Alfred Lord Tennyson
Many, many welcomes,
Ever as of old time,
Coming in the cold time,
Prophet of the gay time,
Prophet of the May time,
Prophet of the roses,
Many, many welcomes,
The days are getting longer and the afternoons are getting brighter, but winter retains a hold on the northern hemisphere with incredible reports this week of snow and sub-zero conditions in places as diverse as Texas and southern Greece. South of Watford we’ve had blasts of arctic temperatures like most of the UK, and flurries of snow, but the prevailing winter conditions are usually rain, wind, and gloom.
But the snowdrops are out. Little clumps of white flowers have appeared in the most unlikely of places. Walking during lockdown is opportunity to find them making their presence felt. They’re not native to the UK and might have been brought here by the Romans in about AD 600, maybe to brighten the winter gloom. It’s their fearless reappearance each year at a time of seasonal hardship that appeals to our appreciation of their brave display in the face of adversity.
The flower acquired a further significance in the the 19th century when its appearance on the battlefields of the Crimean War (1853-1856) during April (spring coming a little later in that part of the world) caught the imagination of soldiers, who often included the tiny flowers and their bulbs in their letters home; similarly, many years later in the First World War, the poppies appearing on the battlefields of Flanders also took on an iconic significance. One of Tennyson’s more well known poems, The Charge of The Light Brigade, described that event during the Crimean War in 1854, and I’m inclined to think that The Snowdrop predates that, although I don’t know for certain. It’s just that he often addressed death and mortality in a thoughtful and sensitive manner (Queen Victoria was said the be comforted by his verse after the death of Prince Albert) and if he’d been aware of the connection with the Crimea it’s likely he would have referenced it.
The snowdrop as the subject of verse is not unique to Tennyson, and there other eminent poets of that era to be struck by its symbolic emergence at the beginning of the year: writing several years before Tennyson, William Wordsworth, for example, didn’t just limit his attention to daffodils.
Lone flower, hemmed in with snows and white as they
But hardier far, once more I see thee bend
Thy forehead, as if fearful to offend,
Like an unbidden guest. Though day by day,
Storms, sallying from the mountain-tops, waylay
The rising sun, and on the plains descend;
Yet art thou welcome, welcome as a friend
Whose zeal outruns his promise! Blue-eyed May
Shall soon behold this border thickly set
With bright jonquils, their odours lavishing
On the soft west-wind and his frolic peers;
Nor will I then thy modest grace forget,
Chaste Snowdrop, venturous harbinger of Spring,
And pensive monitor of fleeting years!
As he says, the snowdrops were there first, and he’ll remember them later after they’ve been replaced by smothering banks of jonquils (daffodils). Coming after Tennyson too, in the 20th Century, Walter de la Mare made similar observations:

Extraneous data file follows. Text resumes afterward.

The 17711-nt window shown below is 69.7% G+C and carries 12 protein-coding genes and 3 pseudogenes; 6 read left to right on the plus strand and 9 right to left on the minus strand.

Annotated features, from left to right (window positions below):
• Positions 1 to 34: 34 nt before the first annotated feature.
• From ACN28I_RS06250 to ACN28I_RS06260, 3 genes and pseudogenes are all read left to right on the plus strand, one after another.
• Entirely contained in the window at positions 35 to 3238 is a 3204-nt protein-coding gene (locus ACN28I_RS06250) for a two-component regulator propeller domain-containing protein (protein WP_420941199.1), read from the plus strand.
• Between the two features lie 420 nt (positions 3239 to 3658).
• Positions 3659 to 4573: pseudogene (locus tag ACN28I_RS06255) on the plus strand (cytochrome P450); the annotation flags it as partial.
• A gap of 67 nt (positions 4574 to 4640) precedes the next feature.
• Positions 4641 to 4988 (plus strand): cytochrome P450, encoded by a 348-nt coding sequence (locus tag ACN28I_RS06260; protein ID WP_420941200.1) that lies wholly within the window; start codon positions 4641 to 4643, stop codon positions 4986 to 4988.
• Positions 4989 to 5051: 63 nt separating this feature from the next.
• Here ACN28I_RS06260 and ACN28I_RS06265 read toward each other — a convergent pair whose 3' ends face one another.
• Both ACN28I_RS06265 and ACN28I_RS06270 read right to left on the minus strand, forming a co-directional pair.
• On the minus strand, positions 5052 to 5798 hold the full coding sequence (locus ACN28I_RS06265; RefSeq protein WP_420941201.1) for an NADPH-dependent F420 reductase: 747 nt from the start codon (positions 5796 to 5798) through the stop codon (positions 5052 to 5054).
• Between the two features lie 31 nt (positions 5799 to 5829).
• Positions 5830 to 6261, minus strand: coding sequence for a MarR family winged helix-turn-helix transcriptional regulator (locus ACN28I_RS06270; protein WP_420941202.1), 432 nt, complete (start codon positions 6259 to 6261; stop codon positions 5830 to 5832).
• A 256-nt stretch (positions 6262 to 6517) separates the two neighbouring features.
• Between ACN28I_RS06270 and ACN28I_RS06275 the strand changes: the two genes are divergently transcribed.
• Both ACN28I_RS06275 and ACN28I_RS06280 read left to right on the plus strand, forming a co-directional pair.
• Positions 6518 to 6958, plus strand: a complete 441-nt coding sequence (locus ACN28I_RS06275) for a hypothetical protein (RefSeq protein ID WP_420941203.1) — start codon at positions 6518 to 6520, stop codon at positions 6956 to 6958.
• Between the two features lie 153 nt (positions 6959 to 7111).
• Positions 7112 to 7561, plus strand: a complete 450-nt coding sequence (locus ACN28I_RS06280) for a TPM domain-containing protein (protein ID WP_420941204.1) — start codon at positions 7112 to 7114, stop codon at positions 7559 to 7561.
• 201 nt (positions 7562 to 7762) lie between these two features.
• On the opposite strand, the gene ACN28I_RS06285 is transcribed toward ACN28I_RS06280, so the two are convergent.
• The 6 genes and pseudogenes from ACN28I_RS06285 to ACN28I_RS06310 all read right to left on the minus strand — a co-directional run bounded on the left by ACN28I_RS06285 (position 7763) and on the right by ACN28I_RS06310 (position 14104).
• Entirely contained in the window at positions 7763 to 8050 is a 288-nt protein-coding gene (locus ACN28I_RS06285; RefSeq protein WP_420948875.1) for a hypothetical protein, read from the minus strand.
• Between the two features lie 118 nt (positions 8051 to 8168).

Walter de la Mare
Now – now, as low I stooped, thought I,
I will see what this snowdrop is;
So shall I put much argument by,
And solve a lifetime’s mysteries.
A northern wind had frozen the grass;
Its blades were hoar with crystal rime,
Aglint the light-dissecting glass
At beam of morning-prime.
From hidden bulb the flower reared up
Its angled, slender, cold, dark stem,
Whence dangled an inverted cup
For tri-leaved diadem.
Beneath these ice-pure sepals lay
A triplet of green-pencilled snow,
Which in the chill-aired gloom of day
Stirred softly to and fro.
Mind fixed, but else made vacant, I,
Lost to my body, called my soul
To don that frail solemnity,
Its inmost self my goal.
And though in vain – no mortal mind
Across that threshold yet hath fared! –
In this collusion I divined
Some consciousness we shared.
Strange roads – while suns, a myriad, set –
Had led us through infinity;
And where they crossed, there then had met
Not two of us but three.
A curious final stanza, in which he reimagines a Trinity not of Father, Son, and Holy Ghost but as a fusion of a poet, his soul and the snowdrop.
Snowdrops have become an iconic symbol of the approaching spring and the renewal of life and growth, featuring not just in literature but also in art: the pre-Raphaelite painter Dante Gabriel Rossetti’s portrait of the goddess of spring, Proserpina (for the Romans, Persephone for the Greeks) has her holding a snowdrop; children’s art and literature frequently features imaginary fairies representing various plants and creatures, with an example her by Cecily Mary Barker. Other notable snowdrop images are to found on those cigarette cards that were widely issued about 100 years ago at the beginning of the 20th century (a clever marketing ploy – keep buying our ciggies until you’ve collected the whole set!)
Lets get back to out into nature, enjoy their spectacle while we can, and anticipate the crocus, the daffodils, the tulips, and the primroses to follow.
Footer image of Snowdrop Fairy by Cicely Mary Barker (1895-1973)